Book Review: Butter by Erin Jade Lange
Now over 400 pounds, Butter is a teenage boy who knows all to well the loneliness that comes from being an outcast. But when he announces that he is going to eat himself to death online, he finds that popularity is both toxic and fleeting -and often quite dishonest. Butter by Erin Jade Lange is a heartbreaking tale that touches on bullying, our online culture, loneliness, and a teenage boy living with obesity.
|Releases September 18th by Bloomsbury
This is not an easy book to read, Butter is full of self loathing and has the complicated attitude to match; he is not always likable and doesn’t realize how much he gets in his own way when it comes to making friends. At one point he expresses extreme jealousy when a fat camp friend loses weight (a realistic reaction I think). However, this is a very authentic portrait of the teenage life. Teenagers of all walks of life, especially those with body image issues, self sabotage with the best of them. We all create a variety of defense mechanisms to help cope with the pain of who we are, or who we perceive ourselves to be.
When Butter makes his announcement, strangers come out of the woodwork and decide that they are going to be his “friend”. There is a morbid curiosity that permeates our society and, like the arena games in The Hunger Games by Suzanne Collins, we get an inside look at how much we are willing to derive our entertainment off of the suffering of others. Butter is a unique look at bullying, particularly online bullying, because mocking the obese seems to be one of the last acceptable forms of bullying that we condone in society. We can’t condone obesity because of the serious and undeniable health affects that it brings into a person’s life, but it seems we ought to be able to discuss the issues without personally condemning those that are struggling with serious weight issues. If you spend any time reading online comments you know that this is not the case.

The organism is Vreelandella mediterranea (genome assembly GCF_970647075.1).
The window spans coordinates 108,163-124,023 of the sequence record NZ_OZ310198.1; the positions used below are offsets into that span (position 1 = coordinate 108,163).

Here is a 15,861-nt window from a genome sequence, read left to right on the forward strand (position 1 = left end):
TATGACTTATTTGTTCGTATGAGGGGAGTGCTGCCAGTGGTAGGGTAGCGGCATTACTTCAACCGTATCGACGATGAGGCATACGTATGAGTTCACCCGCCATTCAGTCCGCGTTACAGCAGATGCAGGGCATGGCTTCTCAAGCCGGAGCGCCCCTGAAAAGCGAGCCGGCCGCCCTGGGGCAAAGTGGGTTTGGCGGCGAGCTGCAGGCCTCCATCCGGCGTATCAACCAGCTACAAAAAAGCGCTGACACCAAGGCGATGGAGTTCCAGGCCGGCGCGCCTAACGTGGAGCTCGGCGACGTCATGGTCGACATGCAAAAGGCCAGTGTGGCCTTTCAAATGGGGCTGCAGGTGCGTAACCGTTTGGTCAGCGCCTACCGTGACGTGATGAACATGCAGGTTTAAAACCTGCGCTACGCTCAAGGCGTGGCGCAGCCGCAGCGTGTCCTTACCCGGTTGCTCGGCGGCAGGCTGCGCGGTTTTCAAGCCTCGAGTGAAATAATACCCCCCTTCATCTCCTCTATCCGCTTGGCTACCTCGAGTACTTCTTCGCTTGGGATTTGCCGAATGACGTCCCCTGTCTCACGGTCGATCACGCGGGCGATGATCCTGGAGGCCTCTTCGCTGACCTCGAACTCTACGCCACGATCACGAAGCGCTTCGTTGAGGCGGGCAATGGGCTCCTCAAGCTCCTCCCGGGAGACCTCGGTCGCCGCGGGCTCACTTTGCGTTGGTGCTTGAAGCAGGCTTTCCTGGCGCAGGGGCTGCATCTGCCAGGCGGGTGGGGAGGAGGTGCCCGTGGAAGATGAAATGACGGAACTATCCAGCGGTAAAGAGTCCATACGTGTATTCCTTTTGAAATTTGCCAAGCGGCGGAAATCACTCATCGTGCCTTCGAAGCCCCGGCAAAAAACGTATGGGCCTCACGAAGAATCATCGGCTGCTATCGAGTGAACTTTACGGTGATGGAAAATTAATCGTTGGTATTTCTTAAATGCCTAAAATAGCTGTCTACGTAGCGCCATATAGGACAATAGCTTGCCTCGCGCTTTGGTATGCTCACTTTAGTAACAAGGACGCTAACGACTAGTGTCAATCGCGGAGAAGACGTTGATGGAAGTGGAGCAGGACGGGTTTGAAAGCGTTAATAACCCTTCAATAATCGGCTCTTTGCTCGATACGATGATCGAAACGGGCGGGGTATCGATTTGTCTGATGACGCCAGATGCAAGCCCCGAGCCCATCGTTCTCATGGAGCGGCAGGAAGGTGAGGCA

Perhaps an important part of the issue is that we seem to associate obesity without laziness or a lack of self control and we often fail to recognize the emotional and sometimes physical causes that contribute. This is an area where Lange excels in her depiction of Butter, helping the reader to understand the deep emotional issues that come into play. In the end, Butter turns out to be a sympathetic character that most teens will be able to identify with: we all hate something about ourselves and see something different in the mirror than others see in us.
The question is, will Butter go through with it and eat himself to death or not? At times, even Butter doesn’t know the answer to this question. But readers will definitely be turning the page to find out. 4 stars out of 5. Recommended for all library collections.
About Karen Jensen, MLS
Karen Jensen has been a Teen Services Librarian for almost 30 years. She created TLT in 2011 and is the co-editor of The Whole Library Handbook: Teen Services with Heather Booth (ALA Editions, 2014).
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